Last month, I attended the “Beyond Bio2010” conference held at the National Academy of Sciences. The meeting highlighted the progress made in implementing the Bio2010 recommendations, chiefly to transform undergraduate biology education by using the quantitative sciences (mathematics, chemistry, physics, engineering and computer sciences) to study biology and vice versa.
The 2-day meeting, which was held in the same room that the Bio2010 report was publically released in 2002, primarily consisted of teams of biology, math and computer sciences faculty discussing strategies used by their institutions to reform science curricula. Among the efforts that really caught my attention were those that:
- Assessed student learning outcomes and showed improvement as a result of integrating math, physics, chemistry and computer science into biology;
- Established new interdisciplinary majors or minors in areas like bioinformatics;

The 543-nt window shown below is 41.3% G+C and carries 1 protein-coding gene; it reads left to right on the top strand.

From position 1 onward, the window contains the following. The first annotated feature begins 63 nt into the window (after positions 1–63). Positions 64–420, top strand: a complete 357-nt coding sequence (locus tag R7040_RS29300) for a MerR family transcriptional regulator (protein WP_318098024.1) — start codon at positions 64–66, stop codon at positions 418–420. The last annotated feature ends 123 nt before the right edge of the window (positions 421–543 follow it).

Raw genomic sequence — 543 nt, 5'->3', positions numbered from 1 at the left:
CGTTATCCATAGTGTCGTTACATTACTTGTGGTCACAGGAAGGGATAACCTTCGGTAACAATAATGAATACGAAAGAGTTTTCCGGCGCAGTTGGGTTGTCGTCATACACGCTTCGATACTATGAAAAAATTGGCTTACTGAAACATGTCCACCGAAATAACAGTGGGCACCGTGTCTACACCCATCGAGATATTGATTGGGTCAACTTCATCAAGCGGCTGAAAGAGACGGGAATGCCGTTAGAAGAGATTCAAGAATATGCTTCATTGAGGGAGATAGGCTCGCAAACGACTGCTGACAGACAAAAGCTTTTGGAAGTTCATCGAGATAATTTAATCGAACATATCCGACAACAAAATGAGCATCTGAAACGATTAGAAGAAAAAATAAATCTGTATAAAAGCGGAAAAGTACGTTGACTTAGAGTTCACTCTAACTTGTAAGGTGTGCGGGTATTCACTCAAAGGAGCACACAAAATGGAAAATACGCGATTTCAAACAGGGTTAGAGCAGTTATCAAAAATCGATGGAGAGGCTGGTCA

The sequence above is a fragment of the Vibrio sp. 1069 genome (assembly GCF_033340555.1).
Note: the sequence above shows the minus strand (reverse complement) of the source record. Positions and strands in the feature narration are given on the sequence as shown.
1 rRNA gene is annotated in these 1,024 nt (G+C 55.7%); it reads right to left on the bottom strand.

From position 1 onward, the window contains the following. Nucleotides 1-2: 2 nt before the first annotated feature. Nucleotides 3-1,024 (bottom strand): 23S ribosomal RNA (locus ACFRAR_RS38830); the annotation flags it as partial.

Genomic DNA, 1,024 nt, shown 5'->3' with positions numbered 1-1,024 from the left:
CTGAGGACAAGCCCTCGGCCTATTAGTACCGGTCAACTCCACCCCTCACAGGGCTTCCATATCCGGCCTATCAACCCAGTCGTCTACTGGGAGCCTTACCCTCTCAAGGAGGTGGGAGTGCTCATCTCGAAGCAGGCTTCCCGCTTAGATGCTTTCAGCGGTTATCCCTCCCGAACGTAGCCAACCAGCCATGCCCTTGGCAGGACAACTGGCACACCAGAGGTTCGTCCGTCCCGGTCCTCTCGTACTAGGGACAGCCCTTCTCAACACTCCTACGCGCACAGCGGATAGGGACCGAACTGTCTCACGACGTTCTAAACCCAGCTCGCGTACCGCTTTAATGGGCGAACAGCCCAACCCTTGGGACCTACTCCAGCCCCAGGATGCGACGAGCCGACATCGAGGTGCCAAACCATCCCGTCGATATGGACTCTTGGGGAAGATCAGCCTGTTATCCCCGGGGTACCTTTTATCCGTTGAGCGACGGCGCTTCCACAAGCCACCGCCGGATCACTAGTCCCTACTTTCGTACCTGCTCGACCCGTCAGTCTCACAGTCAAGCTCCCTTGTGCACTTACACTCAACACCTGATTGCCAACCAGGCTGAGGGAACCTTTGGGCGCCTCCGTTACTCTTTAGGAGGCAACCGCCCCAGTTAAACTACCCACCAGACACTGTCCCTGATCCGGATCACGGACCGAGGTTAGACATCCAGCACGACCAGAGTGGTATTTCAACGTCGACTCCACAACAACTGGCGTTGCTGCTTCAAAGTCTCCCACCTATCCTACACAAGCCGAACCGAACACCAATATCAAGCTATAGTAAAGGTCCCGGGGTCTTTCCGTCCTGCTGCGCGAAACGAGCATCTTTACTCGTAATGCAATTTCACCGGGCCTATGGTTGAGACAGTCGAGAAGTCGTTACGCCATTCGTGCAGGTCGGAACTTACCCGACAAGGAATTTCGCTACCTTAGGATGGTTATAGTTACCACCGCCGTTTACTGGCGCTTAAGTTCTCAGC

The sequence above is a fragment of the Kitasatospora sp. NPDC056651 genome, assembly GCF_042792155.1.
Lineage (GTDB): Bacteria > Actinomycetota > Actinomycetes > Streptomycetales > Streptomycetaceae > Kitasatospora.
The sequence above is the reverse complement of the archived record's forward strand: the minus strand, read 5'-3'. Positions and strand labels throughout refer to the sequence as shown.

- Described efforts to break down “departmental silos” through collaborations among biology, math, chemistry and other faculty;
- Trained faculty for an integrated pedagogical approach (for a resource, see The National Academies Summer Institutes on Undergraduate Education in Biology); and
- Discussed the need for the administration to formally recognize faculty who reformed the curricula.
In addition, I presented a summary of NIGMS-supported efforts, namely the MARC Curricular Improvement grant, a competitive mechanism for eligible institutions to implement Bio2010 recommendations. The inclusion of all undergraduate students, with a focus on historically unrepresented populations, was a significant theme of the conference. In fact, I was delighted to see one of our MARC Curricular Improvement grantees from the University of Puerto Rico talk about her institution’s efforts on this front.
A unique feature of the conference was that several undergraduate students also presented posters on their interdisciplinary biology and mathematics research. Their posters showed math majors collecting samples in a stream and biology majors performing mathematical modeling. A faculty attendee at the conference noted that when he walked around and listened to the student presenters, he really could not figure out who was a math major and who was a biology major—a desired outcome of Bio2010!
If you are interested in finding more details about “Beyond Bio2010,” a report of the conference is slated to be published in the Fall 2010 issue of CBE—Life Sciences Education .